Saturday, October 17, 2009
WASHINGTON WINE ROAD TRIP, DAY FIVE: THE WOODPECKER'S LAST STAND
Thursday (October 8) was the end of the road. Waking up in Woodinville, I couldn’t believe that the trip was coming to an end. It was a bit heartbreaking, because I met a lot of great people, experienced a phenomenal part of the country, and learned more in 4 short days than I have in the last 15 years. Yet here it was, the 8 a.m. wake-up call, heading to my final winery exercise at Columbia Winery, which was just across the street from Chateau Ste. Michelle.
Sitting down with Linda Conklin, our winery host for the day, as well as Kerry Norton, the current Director of Winemaking, we tasted blind through 4 vintages of single vineyard Cabs from Columbia, all made by the late David Lake. Three of these Cabs came from the Red Willow Vineyard and the 1993 vintage, which bore David’s name prominently on the label, came from the Otis Vineyard, another great source for them.
Our task was to put them in order from oldest to youngest, with the 1993, as well as the 1999, 2002 and 2003 vintages. These wines were impressive, and surprising. The ’93 showed well, yet leveled off a bit as the time went on. Yet the other three were still babies, opening up and evolving in the glass as Kerry talked about David, the future of Columbia, his difficulty in taking the job, and our time spent in Washington State. We took a look at soil samples from their different vineyard sources, and watched as the fog that lay thick across Columbia’s front lawn dissipated, revealing an absolutely gorgeous day.
The rest of the road trippers arrived for our last comparative tasting, this one on Cabernet Sauvignon, led again by our Education Director Shayn Bjornholm, along with panelists Bob Betz M.W. and fellow roadtripper Fred Dame M.S., President of the Guild of Sommeliers. I stared at these wines with all the attraction of an ex-girlfriend, the one that drove you crazy, but you missed something terrible. Guess a hangover will do that to you. Three stunning Washington Cabs from Walla Walla Vintners, Cote Bonneville and Col Solare, followed by 6 blind Cabs, 3 more Washington State Cabs (Buty, Feather and Woodward Canyon) mixed in with Chateau Lascombes Margaux, Joseph Phelps Napa and Jim Barry from Australia.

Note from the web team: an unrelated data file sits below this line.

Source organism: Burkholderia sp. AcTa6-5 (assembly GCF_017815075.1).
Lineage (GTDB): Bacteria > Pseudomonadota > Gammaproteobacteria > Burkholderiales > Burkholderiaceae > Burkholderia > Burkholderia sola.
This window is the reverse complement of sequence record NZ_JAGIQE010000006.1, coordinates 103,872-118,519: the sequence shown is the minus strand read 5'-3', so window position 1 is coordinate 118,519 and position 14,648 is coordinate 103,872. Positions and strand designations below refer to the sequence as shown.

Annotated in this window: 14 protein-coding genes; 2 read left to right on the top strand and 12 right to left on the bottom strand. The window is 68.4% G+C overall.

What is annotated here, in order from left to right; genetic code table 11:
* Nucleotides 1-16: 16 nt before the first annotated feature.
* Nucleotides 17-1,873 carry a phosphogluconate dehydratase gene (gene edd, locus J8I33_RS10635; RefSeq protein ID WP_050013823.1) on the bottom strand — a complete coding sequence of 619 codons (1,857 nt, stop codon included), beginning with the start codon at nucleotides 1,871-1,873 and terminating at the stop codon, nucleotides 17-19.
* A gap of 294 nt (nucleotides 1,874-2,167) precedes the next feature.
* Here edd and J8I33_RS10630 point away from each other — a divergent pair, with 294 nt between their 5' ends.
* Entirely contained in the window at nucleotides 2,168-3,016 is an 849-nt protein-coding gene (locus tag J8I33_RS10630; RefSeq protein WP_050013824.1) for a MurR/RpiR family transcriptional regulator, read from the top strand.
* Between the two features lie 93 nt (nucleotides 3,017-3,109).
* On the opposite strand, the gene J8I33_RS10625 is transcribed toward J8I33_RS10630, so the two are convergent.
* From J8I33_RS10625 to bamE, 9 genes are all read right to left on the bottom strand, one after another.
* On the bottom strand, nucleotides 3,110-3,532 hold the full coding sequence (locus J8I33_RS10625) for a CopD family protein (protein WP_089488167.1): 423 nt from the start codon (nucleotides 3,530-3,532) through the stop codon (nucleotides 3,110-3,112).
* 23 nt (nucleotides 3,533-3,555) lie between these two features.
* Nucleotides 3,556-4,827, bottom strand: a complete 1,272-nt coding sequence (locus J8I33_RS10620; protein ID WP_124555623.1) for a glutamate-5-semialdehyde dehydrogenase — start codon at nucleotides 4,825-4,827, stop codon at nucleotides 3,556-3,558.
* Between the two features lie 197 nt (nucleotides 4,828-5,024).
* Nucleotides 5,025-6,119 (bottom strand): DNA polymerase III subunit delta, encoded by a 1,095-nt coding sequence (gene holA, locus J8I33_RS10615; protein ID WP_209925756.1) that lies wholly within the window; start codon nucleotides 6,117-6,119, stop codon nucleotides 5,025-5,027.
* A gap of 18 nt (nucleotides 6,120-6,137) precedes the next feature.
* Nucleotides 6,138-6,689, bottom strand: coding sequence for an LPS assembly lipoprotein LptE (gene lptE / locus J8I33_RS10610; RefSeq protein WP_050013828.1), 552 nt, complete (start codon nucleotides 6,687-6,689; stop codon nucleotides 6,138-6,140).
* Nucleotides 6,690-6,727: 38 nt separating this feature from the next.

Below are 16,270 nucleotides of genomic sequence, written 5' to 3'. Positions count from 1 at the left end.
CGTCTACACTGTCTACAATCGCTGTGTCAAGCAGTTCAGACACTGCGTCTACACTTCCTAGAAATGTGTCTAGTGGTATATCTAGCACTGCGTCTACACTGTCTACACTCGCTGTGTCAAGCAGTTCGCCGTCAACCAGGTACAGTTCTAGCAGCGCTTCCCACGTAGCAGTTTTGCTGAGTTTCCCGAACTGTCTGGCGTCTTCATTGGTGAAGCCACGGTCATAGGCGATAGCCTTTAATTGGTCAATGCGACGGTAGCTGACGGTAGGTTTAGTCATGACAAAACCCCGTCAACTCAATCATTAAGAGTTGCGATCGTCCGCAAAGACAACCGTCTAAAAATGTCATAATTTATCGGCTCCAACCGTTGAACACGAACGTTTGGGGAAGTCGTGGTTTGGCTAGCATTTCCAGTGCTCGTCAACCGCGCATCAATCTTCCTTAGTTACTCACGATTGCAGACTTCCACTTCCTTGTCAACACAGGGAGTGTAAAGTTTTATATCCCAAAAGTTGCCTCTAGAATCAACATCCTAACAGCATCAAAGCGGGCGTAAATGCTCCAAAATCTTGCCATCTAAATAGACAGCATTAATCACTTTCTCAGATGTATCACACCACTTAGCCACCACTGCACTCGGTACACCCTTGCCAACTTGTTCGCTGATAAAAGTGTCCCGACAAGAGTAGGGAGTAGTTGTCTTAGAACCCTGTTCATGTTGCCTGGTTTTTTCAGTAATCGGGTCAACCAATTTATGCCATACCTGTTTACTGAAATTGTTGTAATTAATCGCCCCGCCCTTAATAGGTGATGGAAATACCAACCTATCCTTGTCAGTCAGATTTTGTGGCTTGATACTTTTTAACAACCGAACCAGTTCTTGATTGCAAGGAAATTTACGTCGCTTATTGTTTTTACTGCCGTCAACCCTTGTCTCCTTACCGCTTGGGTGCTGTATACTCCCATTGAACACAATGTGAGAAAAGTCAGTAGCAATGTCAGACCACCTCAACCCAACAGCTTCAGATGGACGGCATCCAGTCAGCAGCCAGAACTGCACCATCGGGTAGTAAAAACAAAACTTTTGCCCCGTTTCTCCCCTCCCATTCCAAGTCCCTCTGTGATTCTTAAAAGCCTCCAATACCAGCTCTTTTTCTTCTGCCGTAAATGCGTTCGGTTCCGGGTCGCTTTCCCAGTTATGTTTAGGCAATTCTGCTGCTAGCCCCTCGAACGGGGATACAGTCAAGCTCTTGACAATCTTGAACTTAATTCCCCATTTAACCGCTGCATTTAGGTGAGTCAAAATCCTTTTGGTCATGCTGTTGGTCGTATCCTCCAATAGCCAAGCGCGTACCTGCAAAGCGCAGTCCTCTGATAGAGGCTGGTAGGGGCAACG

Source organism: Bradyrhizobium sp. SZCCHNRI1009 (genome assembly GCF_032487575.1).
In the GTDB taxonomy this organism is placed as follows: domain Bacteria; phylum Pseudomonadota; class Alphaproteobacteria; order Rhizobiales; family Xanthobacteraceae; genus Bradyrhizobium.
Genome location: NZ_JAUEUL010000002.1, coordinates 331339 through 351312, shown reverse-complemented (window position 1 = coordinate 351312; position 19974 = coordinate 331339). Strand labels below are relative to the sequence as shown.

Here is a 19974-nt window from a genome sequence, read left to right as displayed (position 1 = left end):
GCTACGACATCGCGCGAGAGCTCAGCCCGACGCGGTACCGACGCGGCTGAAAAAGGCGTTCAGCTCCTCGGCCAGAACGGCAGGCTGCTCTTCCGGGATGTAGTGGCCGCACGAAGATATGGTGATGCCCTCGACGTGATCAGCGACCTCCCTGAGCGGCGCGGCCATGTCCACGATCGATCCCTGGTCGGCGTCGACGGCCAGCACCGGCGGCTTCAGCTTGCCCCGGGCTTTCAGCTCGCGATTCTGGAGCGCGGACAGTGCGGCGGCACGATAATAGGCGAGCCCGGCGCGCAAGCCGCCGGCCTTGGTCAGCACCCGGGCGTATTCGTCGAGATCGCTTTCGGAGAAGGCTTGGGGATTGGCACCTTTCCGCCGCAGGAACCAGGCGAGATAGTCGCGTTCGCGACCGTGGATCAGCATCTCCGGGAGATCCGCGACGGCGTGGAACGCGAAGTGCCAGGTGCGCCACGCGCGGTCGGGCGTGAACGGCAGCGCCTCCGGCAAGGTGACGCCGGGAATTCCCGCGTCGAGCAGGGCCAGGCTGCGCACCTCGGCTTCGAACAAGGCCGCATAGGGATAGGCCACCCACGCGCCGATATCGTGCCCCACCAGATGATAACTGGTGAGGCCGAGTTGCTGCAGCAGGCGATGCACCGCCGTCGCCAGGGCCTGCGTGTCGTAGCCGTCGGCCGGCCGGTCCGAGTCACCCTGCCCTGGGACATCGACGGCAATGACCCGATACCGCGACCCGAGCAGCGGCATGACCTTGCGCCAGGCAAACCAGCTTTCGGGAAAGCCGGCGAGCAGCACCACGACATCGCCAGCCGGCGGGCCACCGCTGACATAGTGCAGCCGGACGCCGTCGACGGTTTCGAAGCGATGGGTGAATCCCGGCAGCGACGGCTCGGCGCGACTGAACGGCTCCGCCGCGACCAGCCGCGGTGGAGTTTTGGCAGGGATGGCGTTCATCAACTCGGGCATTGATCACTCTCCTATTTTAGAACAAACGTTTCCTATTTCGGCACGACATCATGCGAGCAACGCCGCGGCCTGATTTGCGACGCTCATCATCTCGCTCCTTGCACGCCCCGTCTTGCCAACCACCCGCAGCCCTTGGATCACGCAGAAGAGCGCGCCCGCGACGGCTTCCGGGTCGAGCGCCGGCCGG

The day was winding down as the WWC crew rounded us up and bussed us just minutes down the street to our final stop, a farewell luncheon at DeLille Cellars with our host, DeLille co-owner Jay Soloff. A fitting way to end the trip with the man who kicked things off, at least for me, Jay’s winery is a beautiful, almost Chateau-like place, with phenomenal grounds, an intimate tasting room, and even some sheep residing in a paddock next door.
We tasted some great wines from DeLille and Doyenne (their Rhone label), as well as more fantastic wines from around the Woodinville area. Lunch was served, and Education Director Shayn and the WWC staff thanked us for being a part of this trip. It was a remarkable ride that I owe eternal gratitude to Shayn and everyone at the Washington Wine Commission for inviting me, and allowing me to share in this “fantastic voyage.”
Next time, what I took away from this trip.